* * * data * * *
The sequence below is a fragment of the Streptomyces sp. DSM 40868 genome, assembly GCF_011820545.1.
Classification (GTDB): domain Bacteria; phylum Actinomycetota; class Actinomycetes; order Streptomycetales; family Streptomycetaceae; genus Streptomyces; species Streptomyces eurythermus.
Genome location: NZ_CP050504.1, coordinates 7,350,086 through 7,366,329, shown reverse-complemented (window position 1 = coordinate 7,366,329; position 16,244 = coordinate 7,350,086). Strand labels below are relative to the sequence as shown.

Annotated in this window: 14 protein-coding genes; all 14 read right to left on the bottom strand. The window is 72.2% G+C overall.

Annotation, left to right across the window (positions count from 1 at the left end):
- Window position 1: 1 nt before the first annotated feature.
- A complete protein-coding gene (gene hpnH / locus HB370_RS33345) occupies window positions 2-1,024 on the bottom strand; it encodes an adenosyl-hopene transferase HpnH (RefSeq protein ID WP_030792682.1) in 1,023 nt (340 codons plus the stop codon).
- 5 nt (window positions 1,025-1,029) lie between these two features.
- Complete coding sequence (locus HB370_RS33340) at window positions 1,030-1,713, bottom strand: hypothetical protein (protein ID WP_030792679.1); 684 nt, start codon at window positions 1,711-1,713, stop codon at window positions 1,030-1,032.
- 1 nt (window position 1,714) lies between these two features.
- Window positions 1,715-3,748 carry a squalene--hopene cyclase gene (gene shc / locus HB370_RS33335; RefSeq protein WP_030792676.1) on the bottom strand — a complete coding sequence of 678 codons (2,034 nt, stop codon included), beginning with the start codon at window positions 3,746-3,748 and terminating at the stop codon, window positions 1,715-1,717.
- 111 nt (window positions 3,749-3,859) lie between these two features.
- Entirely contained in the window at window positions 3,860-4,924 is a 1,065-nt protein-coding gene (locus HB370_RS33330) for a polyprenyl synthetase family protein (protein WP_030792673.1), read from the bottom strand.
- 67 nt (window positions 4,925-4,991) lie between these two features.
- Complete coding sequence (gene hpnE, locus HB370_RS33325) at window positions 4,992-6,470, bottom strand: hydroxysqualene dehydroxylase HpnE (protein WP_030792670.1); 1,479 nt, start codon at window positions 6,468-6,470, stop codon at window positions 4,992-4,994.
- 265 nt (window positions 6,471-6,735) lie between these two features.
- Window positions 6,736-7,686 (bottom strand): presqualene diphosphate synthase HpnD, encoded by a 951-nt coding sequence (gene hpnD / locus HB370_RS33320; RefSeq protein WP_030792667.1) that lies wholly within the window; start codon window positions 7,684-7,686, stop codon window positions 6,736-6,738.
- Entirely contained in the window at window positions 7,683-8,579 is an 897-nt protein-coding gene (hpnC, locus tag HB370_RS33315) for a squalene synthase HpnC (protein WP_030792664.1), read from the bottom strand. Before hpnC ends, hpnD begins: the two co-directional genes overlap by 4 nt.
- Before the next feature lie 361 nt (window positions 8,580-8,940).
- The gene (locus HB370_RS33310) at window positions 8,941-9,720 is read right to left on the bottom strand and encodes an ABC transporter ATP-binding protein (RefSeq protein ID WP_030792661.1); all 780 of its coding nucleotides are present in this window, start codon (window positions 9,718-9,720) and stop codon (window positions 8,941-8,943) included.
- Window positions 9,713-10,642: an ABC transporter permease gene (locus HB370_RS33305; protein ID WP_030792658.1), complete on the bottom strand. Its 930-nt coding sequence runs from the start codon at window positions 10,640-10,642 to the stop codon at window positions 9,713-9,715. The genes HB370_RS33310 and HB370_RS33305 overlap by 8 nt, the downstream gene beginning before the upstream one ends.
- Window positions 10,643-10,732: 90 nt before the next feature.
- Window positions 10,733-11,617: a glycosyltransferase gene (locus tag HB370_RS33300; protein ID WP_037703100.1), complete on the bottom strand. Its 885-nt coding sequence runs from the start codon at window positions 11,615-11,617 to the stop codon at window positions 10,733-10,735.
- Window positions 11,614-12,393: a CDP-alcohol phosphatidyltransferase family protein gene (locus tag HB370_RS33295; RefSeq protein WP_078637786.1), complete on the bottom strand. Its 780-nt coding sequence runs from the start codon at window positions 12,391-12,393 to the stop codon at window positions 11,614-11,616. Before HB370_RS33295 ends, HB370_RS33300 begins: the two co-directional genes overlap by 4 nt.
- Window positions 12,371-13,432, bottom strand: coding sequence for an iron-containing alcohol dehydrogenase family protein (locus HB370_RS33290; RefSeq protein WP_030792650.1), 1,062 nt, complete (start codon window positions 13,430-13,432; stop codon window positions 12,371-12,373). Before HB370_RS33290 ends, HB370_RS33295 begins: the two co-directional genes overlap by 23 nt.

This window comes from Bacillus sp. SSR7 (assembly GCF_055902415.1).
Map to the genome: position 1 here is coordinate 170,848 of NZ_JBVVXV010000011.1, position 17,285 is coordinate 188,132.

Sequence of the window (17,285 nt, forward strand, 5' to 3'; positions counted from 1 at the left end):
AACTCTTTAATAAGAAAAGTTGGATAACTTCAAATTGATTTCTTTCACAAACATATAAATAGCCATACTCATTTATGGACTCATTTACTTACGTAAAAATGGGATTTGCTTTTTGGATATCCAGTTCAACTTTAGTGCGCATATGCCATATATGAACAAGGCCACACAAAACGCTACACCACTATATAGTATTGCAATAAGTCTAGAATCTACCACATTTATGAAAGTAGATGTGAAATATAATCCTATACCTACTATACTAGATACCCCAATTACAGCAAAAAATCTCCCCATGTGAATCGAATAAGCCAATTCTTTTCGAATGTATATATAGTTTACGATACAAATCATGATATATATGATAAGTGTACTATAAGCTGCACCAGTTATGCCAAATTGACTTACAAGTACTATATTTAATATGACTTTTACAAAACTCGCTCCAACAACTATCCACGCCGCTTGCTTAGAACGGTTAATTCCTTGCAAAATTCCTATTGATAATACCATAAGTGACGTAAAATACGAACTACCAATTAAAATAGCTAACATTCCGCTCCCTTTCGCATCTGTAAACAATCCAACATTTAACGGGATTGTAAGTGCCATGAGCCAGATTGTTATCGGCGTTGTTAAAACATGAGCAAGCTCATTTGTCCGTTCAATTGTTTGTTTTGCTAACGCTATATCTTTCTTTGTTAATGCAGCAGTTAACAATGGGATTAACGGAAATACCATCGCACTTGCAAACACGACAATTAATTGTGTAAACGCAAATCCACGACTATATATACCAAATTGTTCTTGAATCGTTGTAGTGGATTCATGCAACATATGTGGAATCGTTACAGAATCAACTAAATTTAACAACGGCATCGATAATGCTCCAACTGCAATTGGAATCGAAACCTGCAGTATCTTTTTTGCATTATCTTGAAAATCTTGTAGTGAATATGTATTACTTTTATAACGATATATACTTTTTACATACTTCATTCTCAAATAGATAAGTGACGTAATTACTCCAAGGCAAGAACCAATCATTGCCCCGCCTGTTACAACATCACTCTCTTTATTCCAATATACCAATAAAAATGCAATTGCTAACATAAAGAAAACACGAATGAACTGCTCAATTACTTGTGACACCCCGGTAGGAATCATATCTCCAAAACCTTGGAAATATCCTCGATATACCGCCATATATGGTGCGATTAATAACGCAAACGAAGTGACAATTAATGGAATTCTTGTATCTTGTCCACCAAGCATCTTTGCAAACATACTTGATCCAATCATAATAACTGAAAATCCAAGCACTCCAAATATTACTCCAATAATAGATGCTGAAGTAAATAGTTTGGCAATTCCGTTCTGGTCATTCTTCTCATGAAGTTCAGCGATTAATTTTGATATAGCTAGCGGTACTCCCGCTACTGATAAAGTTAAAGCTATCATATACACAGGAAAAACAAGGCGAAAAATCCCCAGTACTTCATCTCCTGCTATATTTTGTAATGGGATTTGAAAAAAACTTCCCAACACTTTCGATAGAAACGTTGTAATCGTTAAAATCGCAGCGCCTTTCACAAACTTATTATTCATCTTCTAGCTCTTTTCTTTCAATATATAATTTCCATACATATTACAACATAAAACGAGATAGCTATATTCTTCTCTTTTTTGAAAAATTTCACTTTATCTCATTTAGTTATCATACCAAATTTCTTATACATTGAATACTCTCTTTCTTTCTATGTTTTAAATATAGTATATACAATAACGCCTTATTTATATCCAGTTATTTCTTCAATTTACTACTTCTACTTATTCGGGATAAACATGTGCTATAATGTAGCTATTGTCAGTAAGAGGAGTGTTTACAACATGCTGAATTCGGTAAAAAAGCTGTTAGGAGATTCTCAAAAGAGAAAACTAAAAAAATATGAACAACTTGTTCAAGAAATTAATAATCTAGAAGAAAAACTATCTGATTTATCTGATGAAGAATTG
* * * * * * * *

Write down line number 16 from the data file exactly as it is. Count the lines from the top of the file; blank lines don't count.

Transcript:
- 265 nt (window positions 6,471-6,735) lie between these two features.